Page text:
Cost Implications of Formulary Decisions on Oral Anticoagulants in Nonvalvular Atrial Fibrillation
AUTHORS: Joseph Biskupiak, Sameer R. Ghate, Tianze Jiao, Diana Brixner
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SUMMARY: BACKGROUND: Nonvalvular atrial fibrillation (AF) is a major public health issue. The major complication of AF is an increased risk of stroke. Warfarin, long used for stroke prophylaxis in AF patients, has a narrow therapeutic window and numerous food and drug interactions necessitating regular laboratory monitoring. New oral anticoagulants (e.g., dabigatran, rivaroxaban, apixaban) may meet the need for predictable anticoagulation with fixed, unmonitored dosing.
OBJECTIVE: To review costs of monitoring, bleeding, and stroke in AF patients to analyze costs of anticoagulants for stroke prophylaxis in AF patients.
METHODS: A literature search on the costs of treating AF used PubMed/MEDLINE databases (to April 2012) focusing on studies in the United States. Key words or MeSH terms were used, such as “observational studies,” “oral anticoagulants,” “warfarin,” “cost of bleeding,” “cost of stroke,” and “cost of INR monitoring.”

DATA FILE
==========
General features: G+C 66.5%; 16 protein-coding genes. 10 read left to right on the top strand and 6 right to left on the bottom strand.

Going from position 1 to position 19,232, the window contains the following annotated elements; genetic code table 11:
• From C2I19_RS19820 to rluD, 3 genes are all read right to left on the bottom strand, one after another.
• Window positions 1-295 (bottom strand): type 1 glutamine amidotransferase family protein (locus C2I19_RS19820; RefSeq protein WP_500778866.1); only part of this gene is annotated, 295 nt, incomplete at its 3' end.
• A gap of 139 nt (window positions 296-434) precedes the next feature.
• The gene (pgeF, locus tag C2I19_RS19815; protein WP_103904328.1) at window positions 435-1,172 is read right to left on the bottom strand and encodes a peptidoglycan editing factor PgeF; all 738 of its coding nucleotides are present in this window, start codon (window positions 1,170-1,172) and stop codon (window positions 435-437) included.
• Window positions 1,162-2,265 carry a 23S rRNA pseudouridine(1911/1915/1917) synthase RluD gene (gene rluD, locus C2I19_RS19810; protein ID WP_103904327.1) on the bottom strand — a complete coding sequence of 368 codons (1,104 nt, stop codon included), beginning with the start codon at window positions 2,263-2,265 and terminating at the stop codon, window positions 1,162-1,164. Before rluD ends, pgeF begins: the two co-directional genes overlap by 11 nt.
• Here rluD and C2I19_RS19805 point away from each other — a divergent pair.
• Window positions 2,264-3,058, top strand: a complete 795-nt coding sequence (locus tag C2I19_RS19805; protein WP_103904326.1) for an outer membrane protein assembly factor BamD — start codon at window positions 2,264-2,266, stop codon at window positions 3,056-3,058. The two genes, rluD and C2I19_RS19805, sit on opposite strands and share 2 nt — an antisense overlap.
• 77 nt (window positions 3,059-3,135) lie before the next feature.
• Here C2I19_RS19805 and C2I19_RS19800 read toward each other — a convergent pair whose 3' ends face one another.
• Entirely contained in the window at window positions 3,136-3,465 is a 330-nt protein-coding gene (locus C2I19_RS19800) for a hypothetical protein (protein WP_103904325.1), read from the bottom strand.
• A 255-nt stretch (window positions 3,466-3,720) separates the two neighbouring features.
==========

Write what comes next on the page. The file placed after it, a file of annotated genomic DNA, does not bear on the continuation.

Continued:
RESULTS: The literature focused mainly on short-term, in-hospital expenditures and less on long-term care costs. Annual overall costs per patient for treating AF in the United States ranged from $18,454 to $38,270. Annual incremental costs of treating AF ranged from $8,705 to $16,311. Annual inpatient costs ranged from $7,841 to $22,582 per patient. Annual costs of anticoagulation monitoring ranged from $291 to $943 per patient. Intracranial hemorrhage and major gastrointestinal bleeding with oral anticoagulants were uncommon but expensive: 1-year costs ranged from $7,584 to $193,804. Annual direct costs of stroke in AF patients ranged from $23,143 to $37,620 (incremental cost of $7,824 to $8,232 vs. AF patients without stroke).
CONCLUSIONS: AF-associated direct costs are high and can be broken into costs of warfarin monitoring and direct costs of managing consequences of anticoagulant therapy—stroke and bleeding.